ERNEST HEMINGWAY:MAN OF THE POSTMODERN WORLD

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by Bill Nugent
Article #266


In 1986 I had the pleasure of touring Ernest Hemingway’s Key West, Florida home. It was a gorgeous home just across the street from a lighthouse. I like old houses and this one was restored to perfection and was filled with Hemingway memorabilia.

Being a writer, I think of Hemingway often. He is perhaps America’s most famous writer and his name itself has become part of our vocabulary. A hack writer is scolded: “You’re no Hemingway!” A young writer is encouraged to become a “future Hemingway.”

To say Hemingway was a renaissance man with a thirst for adventure is to put it mildly. In 1918, just out of high school and working as a reporter in Kansas City, he signed up to be an ambulance driver on the Italian front in World War One. He was seriously wounded by mortar fire. Shortly after his return from the war, he married and took his new wife to Paris.

In Paris he hooked up with the “lost generation” of American and British expatriate writers and artists. He worked with or was mentored by writers such as Gertrude Stein, John Dos Passos and the extremely influential Irish writer, James Joyce. Still in his twenties, he published the famous novel, The Sun Also Rises, which is about a group of American and British expatriates who travel to Spain to watch bullfights. It has never been out of print since it was published in 1926 and has been translated into more languages than probably any other American novel.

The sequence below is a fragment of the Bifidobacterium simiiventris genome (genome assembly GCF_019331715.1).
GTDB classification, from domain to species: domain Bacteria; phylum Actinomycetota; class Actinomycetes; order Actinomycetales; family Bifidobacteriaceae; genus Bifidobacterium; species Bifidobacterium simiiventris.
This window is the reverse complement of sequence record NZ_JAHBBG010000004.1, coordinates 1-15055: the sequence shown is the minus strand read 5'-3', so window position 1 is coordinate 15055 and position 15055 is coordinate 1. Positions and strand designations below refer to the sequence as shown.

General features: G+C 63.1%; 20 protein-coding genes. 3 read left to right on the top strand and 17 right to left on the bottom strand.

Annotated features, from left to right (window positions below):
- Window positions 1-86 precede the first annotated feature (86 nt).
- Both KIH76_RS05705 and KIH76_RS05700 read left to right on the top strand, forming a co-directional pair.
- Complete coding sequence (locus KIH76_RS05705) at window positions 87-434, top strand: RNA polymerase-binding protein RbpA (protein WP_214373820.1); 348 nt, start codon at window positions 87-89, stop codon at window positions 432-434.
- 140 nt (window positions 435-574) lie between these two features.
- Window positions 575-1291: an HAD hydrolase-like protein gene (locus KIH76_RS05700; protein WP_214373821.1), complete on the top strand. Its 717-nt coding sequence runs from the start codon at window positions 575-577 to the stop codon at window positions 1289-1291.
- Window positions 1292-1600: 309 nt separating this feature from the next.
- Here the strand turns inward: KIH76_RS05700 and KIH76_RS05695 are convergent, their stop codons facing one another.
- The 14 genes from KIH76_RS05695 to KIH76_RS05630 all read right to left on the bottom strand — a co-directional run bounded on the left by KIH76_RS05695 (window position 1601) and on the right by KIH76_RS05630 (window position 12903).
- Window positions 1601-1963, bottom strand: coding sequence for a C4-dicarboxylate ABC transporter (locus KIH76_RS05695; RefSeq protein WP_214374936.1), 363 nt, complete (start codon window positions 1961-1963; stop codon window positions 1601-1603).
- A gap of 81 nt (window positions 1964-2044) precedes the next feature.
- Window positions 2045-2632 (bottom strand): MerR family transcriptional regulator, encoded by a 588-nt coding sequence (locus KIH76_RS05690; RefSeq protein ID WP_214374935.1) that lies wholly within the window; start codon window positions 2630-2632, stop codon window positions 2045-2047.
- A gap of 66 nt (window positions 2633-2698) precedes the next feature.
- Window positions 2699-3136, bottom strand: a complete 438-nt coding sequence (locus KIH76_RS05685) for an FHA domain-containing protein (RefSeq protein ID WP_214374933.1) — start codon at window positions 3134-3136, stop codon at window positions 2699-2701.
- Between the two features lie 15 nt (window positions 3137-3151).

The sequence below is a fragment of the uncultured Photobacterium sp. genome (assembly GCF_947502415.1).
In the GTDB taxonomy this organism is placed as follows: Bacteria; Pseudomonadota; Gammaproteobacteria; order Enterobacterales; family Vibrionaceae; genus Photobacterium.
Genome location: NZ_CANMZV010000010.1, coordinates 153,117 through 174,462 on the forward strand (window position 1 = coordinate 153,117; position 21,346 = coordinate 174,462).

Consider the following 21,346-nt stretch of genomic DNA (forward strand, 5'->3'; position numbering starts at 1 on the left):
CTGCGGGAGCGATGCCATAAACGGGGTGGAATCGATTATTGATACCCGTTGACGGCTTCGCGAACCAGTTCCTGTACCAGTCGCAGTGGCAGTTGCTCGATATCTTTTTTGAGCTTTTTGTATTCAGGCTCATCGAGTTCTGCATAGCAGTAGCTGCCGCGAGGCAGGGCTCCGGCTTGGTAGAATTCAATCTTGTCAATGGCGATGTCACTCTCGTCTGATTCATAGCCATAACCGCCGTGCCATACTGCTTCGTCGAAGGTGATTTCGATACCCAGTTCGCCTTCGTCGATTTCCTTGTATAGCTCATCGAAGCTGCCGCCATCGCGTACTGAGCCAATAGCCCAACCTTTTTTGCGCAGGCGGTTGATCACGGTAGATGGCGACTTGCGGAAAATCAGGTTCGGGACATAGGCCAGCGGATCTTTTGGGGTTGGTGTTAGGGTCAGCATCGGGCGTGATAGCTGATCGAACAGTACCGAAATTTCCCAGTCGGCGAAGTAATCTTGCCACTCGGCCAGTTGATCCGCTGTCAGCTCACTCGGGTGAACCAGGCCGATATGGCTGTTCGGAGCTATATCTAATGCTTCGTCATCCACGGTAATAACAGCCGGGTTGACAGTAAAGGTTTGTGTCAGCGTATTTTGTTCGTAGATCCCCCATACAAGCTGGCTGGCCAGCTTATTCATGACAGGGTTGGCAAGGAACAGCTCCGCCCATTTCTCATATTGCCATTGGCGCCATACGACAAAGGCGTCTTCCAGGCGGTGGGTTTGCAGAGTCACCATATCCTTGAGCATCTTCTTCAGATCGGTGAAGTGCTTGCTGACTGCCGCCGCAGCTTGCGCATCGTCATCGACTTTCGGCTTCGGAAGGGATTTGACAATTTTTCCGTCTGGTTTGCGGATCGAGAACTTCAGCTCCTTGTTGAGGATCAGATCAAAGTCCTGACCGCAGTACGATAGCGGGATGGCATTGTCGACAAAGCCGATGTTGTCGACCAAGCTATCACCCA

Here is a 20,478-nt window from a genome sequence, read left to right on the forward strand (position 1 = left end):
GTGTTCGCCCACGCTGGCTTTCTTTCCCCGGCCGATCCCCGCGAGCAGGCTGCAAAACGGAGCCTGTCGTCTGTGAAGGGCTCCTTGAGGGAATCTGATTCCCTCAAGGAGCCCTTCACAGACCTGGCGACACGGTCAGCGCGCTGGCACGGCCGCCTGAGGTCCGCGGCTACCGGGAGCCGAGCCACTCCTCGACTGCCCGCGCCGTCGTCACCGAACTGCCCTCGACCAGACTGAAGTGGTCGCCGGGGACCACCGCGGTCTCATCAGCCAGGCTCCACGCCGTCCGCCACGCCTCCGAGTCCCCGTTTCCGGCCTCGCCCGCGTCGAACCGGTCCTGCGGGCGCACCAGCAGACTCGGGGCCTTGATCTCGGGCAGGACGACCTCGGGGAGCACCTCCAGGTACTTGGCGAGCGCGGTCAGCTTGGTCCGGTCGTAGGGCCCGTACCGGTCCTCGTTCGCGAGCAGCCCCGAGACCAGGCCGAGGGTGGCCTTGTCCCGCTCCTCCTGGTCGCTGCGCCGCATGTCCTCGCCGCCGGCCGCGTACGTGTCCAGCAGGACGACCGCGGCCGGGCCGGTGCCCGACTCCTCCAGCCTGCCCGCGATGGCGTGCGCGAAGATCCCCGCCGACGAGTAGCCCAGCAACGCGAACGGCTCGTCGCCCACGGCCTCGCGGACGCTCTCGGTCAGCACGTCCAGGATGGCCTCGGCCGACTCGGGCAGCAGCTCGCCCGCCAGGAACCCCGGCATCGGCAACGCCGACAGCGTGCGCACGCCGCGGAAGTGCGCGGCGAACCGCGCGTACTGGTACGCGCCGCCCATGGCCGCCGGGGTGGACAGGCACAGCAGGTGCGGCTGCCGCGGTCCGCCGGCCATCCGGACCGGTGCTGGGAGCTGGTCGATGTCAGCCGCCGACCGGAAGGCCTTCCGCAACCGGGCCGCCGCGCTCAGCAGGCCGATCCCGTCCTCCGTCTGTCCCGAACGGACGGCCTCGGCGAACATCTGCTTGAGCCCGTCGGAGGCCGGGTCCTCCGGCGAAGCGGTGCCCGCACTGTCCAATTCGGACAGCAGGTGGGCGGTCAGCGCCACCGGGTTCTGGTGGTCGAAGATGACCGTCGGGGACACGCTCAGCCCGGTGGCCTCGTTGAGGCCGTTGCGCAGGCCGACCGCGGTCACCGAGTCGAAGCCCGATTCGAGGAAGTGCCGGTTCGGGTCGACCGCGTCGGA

He relocated to the US in Key West in the late twenties but didn’t stay in one place very long. His adventures continued with his travels to Spain to report on the Spanish Civil War.

He was an avid sport fisherman (Marlin) and went on several African safaris. He was involved in two plane crashes in the 1950s that left him in severe pain. In the late 50s Playboy magazine published a glowing piece about Hemingway as a man who mastered life and was the epitome of a worldly life well lived.

Hemingway was a product of his time. His boyhood was in the optimistic Progressive era of American politics in which the Republican party was the liberal party of the time. America was bringing about reforms like establishing the Food and Drug Administration and the US National Park system under Theodore Roosevelt, and revolutionizing education.

Darwinian evolution was brought into science curriculum in the high schools in the early 1900s despite vigorous opposition. Darwinism became the anti-religious backdrop of the new optimism of the secular intellectuals who rejected God and the afterlife. Science, medicine and engineering were progressing to the point where, in their view, man would conquer nature and bring about a brave new world of shared prosperity.

Hemingway, the sensitive, deep, articulate man was a searcher for meaning and purpose in a secular faith that offered no promise of life after death. He crammed every shred of adventure he could into his fleeting years.